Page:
I was surprised when there was no kick at all, when flames didn’t flash out of the barrel, when the sound of the bullet wasn’t in stereo. My first shot went close to the bull’s-eye, a stroke of luck. Nothing else got as close for the rest of the afternoon, and the bigger the caliber, the worse my aim. I preferred the rifle, a .22 with a polished wooden stock and black barrel, given to Dad by my grandfather, the kind of weapon people hung on walls alongside a quilt or a piece of pottery. I hated the pistol, though the pistol was the whole reason we were there. The pistol was ugly. The metal looked like the dull side of aluminum foil, and it lacked affect, like the guy at the counter. It didn’t seem to weigh that much, but after an hour my arm was sore. Unlike the rifle, it hid what it was: it looked like a toy, but could kill.

After Ma died, when Dad wasn’t home, I would open the closet in his room and bury my face in Ma’s dresses. They still smelled like her. I took the smell as a sign that she hadn’t left, not completely. That she wasn’t coming back, that the world as I knew it had come to an end and another had taken its place, didn’t seem possible, yet there I was, breathing in the odor of rayon, sweat, and perfume, trying not to smell too much in one place in case I inhaled all that was left of her.

One afternoon in the closet I noticed the .22 rifle leaning in the corner. I hadn’t seen the rifle since Dad took me to the shooting range the year before. The pistol from that day I never saw again. The police had confiscated it: Protocol, they’d said. But now there were enough guns stacked in the closet to replace the pistol many times over—rifles, six-shooters, an antique Winchester, a World War II relic with engravings decorating the handle—all carefully packed in boxes and bags. I started counting and got to twelve before I stopped and put them back where I’d found them.

I didn’t visit the closet again.

Dad went to gun shows and antique fairs more and more frequently after Ma died. Issues of Guns & Ammo magazine started showing up in the mail and piling up on his bed. He bought boxes of bullets and stacked them on a bookshelf in his bedroom, and when he ran out of room on the shelves, he stacked the boxes on the floor. Sometimes he lucked out at a show and found someone selling old casings at a discount. Unable to resist a good bargain, he’d buy them up and clean them at home in a dome-shaped plastic contraption that I thought was a vacuum cleaner. It’s for polishing casings, he told me when I asked what it was, as if such a device was a perfectly normal thing to keep in your bedroom. The thing made a whirring sound as it spun the casings around in a substance that looked like sand. Weekends it would drone on all day and into the evening.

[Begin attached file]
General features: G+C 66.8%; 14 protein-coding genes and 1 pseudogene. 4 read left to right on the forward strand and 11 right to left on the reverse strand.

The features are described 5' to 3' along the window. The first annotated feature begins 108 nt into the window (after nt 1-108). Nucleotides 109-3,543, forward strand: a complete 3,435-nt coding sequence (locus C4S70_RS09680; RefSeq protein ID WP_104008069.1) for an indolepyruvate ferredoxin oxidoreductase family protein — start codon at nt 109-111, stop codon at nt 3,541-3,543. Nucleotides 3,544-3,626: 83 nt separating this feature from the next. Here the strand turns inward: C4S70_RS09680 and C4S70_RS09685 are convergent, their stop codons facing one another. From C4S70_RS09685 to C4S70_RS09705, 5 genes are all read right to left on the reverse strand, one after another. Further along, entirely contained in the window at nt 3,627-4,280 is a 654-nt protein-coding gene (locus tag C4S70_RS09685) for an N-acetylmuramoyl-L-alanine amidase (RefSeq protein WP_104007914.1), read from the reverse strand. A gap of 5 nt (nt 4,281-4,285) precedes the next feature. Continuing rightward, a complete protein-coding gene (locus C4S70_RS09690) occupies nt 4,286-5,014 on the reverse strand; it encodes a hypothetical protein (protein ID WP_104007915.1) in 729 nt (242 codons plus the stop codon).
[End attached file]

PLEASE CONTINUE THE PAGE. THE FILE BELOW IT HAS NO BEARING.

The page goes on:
Dad liked collecting all sorts of things—stamps, coins, pottery, old rolling pins—not quite a hoarder, but more than a pack rat. Now with Ma gone, Slayton in college, and no one at home he thought would feel nervous around his guns, he collected them freely, an innocent flirtation that, with his wife out of the way, blossomed into a wild love affair. Or maybe it was his way of keeping Ma close, the same way I kept her close when I snuck into the closet to sniff her clothes. Maybe he was honoring her death by embracing the thing that had caused it. Guns don’t kill, people do, the American gun lobby will helpfully point out, and of course, they’d be right. Most, if not all, inanimate objects don’t kill without some form of human intervention. Guns, sleeping pills, razor blades and butcher knives, ropes, hoses, car engines, bottles of bleach and cyanide, crack cocaine, heroin, the Palisades, the Golden Gate Bridge, and the White Cliffs of Dover are all harmless in the absence of people. Nothing is lethal until you make it lethal, and then, once made lethal, some things are more lethal than others. Ma might have survived her despair, maybe even long enough to heal from it, if she hadn’t had a gun within easy reach. Sleeping pills might’ve worked, but they would’ve been sluggish and slow. The ugly little pistol didn’t waste a second.

I suppose Dad didn’t think the gun was significant in Ma’s death. Four bottles of prescription sleeping pills, each from a different doctor, were proof of her determination to die. If he had known the statistics, had any been available at the time, about how many more suicides are completed when there’s a gun around, maybe he wouldn’t have been so intent on buying a pistol and teaching Ma to use it. If he had known the statistics about how often people who have recently lost someone to suicide contemplate suicide themselves, maybe he would’ve thought differently about stockpiling ammunition in his bedroom, in plain sight of his children, both of whom, unlike him, no longer had a mother. But Dad wasn’t aware of the statistics. He never dreamed he’d have reason to be. That the biggest threat to his family would come from within it was a betrayal beyond anything he could have imagined—beyond anything any of us could have imagined, but I wasn’t the one peering out the back door at night or checking the hallway for signs of intrusion before heading to my room.

After Contemporary American History came Pre-Cal, then lunch. I sat cross-legged on the floor in the newly renovated wing of the high school, half a tuna sandwich in hand, my Pre-Cal textbook open on my lap. I didn’t love Pre-Cal, but I was good enough at it that I could find all the right answers in less than half an hour, and what wasn’t there to like about homework I never had to take home? I was cultivating then what would become a lifelong habit of pushing aside what I wanted most to do until I had finished up my chores, gotten everything tidy and correct, and my mind was at its most free. As soon as I was finished with Pre-Cal homework, school assemblies on tolerance, and racial slurs hidden in ashes; as soon as I was finished with the bodies at the ballet studio barre and the lack of light between my legs; as soon as I was finished with the gun at the shooting range, with how sexy I felt next to Dad, firing away like a badass bitch—not knowing that Ma was hatching a plan that would snatch the gun out of my hands and put my badass bitchness in the corner forever; as soon as I was finally finished with all that, my mind would be free enough to concentrate on making up stories and writing them down.